The ‘zabbix’ parameter after the -p is NOT the password. This is a common misconception – however, the password would have no space after the -p option. In this case, the ‘zabbix’ parameter is specifying the database for the mysql connection to use. You will be prompted to provide the password for the zabbix database user after you enter the command.

Configure the server to connect to the database as shown here. Some of these parameters may already be set correctly in the config, while others may be commented out by default.

Finally, modify the Apache config for Zabbix as follows. Comment out the section for mod_php5.c, replacing it with a stanza for PHP 7, using the parameters below. Restart Apache after saving the config.

Starting the Zabbix Server

We’re now finally ready to start the Zabbix server for the first time.

After attempting to start the server, however, we can see that the service failed to start.



SELinux Configuration

So what’s going on here? We suspect SELinux is interfering with something out-of-the-box, so let’s do some investigation to confirm. First, install the SELinux troubleshooting tools.

Now run the setroubleshoot cli tool to search the audit log for SELinux alerts.

So we can see here just how useful the SELinux troubleshooting tools are. Not only does the utility tell us exactly what is being blocked (Zabbix Server attempting create access on the zabbix_server_alerter.sock sock_file), but it also gives us the exact command we need to resolve the issue. Not so bad, eh? Simply execute the suggested commands to allow the proper access to the zabbix_server_alerter.sock file, as shown here:

Now let’s attempt to restart Zabbix and run the setroubleshoot tool again.

Now we see a similar error as before, except this time Zabbix needs access to the zabbix_server_preprocessing.sock. Again, we can allow this access with the suggested commands.

And again, restart the Zabbix server.

Now things seem much happier.

Let’s run the setroubleshoot tool once more to ensure there are no more errors.

Now that the Zabbix server appears to be happy, be sure to set the server to start automatically.

So now that Zabbix server is running, we still need to finish the web frontend install. Before we’re able to connect to the UI, however, we’ll need to open the necessary ports in the Linux firewalld daemon. If we look at the ports currently open, we can see that neither http nor https are allowed.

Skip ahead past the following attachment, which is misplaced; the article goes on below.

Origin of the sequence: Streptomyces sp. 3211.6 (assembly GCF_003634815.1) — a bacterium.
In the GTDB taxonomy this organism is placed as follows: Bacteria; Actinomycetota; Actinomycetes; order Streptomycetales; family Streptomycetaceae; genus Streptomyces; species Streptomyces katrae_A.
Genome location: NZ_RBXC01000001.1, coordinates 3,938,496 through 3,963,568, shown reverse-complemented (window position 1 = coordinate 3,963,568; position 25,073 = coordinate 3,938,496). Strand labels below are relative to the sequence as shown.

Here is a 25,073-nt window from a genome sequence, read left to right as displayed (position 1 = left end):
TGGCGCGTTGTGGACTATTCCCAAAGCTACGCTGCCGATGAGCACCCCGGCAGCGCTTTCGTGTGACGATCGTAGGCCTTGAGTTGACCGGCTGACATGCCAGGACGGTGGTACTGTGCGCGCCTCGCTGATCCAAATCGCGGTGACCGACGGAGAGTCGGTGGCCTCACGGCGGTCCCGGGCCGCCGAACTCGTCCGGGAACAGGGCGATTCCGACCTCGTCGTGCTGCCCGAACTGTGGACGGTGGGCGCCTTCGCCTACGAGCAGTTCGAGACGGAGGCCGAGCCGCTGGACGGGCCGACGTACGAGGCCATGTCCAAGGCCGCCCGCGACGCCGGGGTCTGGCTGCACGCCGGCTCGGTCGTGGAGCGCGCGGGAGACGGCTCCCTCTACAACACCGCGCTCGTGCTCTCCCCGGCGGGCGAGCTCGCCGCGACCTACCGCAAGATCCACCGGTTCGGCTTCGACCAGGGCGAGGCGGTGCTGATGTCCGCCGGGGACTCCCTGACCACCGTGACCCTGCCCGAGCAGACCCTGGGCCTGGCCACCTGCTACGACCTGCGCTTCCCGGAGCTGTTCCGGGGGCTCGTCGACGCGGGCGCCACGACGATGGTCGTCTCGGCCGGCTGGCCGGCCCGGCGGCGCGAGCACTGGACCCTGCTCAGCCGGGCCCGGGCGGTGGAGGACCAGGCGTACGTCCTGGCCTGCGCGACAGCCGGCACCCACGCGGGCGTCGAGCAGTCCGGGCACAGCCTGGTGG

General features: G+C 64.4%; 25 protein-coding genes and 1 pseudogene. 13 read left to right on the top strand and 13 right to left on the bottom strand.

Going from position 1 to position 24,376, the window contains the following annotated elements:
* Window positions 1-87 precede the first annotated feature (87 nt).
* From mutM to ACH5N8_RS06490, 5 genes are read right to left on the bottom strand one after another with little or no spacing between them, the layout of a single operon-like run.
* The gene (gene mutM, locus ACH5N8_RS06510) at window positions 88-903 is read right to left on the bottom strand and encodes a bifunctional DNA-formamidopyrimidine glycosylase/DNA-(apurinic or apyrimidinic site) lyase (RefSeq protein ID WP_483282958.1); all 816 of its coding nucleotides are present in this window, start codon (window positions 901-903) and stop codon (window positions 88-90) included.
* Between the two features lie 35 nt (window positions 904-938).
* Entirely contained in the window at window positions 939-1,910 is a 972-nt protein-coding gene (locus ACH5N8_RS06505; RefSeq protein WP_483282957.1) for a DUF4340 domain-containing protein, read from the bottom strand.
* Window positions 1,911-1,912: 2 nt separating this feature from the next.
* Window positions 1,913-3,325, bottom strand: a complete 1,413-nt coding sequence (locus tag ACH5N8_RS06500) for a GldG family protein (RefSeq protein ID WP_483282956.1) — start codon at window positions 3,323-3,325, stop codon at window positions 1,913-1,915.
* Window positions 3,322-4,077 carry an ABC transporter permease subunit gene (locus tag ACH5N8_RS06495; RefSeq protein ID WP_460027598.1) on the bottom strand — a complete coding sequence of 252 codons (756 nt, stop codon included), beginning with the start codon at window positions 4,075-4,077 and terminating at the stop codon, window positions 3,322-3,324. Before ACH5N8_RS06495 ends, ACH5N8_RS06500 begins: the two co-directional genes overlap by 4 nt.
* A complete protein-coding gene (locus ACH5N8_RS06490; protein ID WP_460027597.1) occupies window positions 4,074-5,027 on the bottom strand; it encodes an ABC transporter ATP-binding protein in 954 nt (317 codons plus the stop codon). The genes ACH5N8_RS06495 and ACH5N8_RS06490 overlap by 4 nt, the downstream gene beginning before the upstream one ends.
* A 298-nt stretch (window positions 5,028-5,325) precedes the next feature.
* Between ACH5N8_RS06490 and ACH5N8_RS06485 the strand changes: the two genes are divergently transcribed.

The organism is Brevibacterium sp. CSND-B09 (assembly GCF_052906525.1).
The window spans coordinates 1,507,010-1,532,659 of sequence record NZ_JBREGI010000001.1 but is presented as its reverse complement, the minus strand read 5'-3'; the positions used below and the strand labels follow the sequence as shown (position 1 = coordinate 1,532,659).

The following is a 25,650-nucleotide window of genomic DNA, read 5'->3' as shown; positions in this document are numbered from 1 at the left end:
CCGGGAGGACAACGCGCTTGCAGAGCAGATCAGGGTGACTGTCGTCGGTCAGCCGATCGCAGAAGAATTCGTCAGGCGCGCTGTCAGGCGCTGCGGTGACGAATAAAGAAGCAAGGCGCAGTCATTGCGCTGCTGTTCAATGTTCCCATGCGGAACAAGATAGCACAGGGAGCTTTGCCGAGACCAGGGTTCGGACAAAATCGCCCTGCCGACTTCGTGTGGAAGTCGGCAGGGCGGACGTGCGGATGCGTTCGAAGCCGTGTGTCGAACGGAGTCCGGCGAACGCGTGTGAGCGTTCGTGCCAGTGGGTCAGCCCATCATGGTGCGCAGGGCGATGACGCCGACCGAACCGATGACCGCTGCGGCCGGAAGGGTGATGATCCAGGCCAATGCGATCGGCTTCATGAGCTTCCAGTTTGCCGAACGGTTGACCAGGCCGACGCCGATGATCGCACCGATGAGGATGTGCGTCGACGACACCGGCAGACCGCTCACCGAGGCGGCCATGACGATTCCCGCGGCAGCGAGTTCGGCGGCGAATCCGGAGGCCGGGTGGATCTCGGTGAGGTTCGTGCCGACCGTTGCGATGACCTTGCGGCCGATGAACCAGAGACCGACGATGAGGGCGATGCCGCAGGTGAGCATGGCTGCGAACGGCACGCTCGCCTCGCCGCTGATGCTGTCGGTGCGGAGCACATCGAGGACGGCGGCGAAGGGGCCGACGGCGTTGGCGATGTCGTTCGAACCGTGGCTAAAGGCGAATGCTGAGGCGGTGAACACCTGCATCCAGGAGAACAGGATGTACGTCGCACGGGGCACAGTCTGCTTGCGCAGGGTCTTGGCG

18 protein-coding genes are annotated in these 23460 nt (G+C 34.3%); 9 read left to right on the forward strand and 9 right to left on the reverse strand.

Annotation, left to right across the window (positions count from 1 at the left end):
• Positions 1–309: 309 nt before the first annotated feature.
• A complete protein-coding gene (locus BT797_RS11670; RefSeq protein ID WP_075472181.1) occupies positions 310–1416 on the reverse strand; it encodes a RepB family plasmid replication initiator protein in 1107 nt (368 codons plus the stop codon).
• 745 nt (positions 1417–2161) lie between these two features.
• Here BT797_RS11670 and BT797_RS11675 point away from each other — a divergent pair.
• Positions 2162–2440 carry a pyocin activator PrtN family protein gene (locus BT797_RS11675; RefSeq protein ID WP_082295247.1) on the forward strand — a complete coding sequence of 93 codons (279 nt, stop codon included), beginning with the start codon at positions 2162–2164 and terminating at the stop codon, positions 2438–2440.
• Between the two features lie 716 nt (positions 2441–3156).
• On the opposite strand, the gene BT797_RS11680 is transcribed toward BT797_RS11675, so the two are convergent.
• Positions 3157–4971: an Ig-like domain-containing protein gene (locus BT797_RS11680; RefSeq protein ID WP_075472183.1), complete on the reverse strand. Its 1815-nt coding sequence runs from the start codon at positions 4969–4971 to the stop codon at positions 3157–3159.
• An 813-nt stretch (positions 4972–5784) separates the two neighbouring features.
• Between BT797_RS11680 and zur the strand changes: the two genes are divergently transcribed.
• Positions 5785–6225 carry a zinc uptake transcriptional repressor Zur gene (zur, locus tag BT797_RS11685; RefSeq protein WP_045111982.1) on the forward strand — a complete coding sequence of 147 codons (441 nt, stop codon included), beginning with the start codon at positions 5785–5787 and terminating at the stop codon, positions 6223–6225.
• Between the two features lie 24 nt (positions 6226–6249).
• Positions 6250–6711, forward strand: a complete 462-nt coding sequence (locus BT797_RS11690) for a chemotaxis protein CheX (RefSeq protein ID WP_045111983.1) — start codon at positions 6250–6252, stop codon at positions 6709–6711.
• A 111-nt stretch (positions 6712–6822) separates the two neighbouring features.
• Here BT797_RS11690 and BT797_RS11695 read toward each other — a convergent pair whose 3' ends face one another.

Simply add the following service rules with firewall-cmd to allow http/https.

While we’re at it, let’s go ahead and add the firewall rules to allow the active and passive Zabbix agent checks:

Reload the firewalld daemon to apply the new rules.

We can now view the new rules in the allowed services and ports.

And, finally, restart Apache.

Zabbix Frontend Configuration

In a browser, connect to the frontend configuration UI at http://server/zabbix where “server” is the IP address of your Zabbix server. On the welcome screen, click “Next step” to continue.

Once all the prerequisites have been satisfactorily met, click “Next step” to continue.

Provide the database connection information, using the zabbix database user and password from above and click, “Next step” to continue.

Next, configure the Zabbix server details.

Review the installation summary for accuracy and click, “Next step” to finalize the install.

The Zabbix frontend installation should now be completed. Click, “Finish” to exit.

Log into the Zabbix Admin Console with the following credentials:

Username: Admin
Password: zabbix

Upon logging in, you’ll likely see an error indicating that Zabbix is still not properly running.

Let’s head back to see our old friend, the setroubleshoot tool, to see if SELinux is again the culprit.

Sure enough. As we can see from the log, now that things are up and running, httpd is being prevented from communicating on the Zabbix port 10051. It then clearly gives us some guidance on what we need to do to allow this behavior. Run the suggested commands as follows:

Now restart Apache and Zabbix.

After refreshing the Zabbix console, we can see that our error is now gone and the server appears to be functioning properly.

SSL Configuration

As a final step before we begin to configure our new Zabbix server, let’s generate a certificate and enable SSL. Of course, if your organization has it’s own PKI, or you purchase named or wildcard certificates for your domain, you’ll want to follow those processes rather than the one shown here.

The process detailed here will generate a self-signed certificate. Replace the information below with the relevant location, server name, domain, and IP information, as it relates to your organization. First, generate a CNF file from which to generate the certificate info.

Next, generate the certificate with OpenSSL.

Edit the Apache SSL configuration to use the newly created certificate and private key. Locate the section headed “<VirtualHost _default_:443>” and edit as follows:

Restart Apache after the SSL configuration has been saved.

You should now be able to reach your Zabbix server and login via SSL.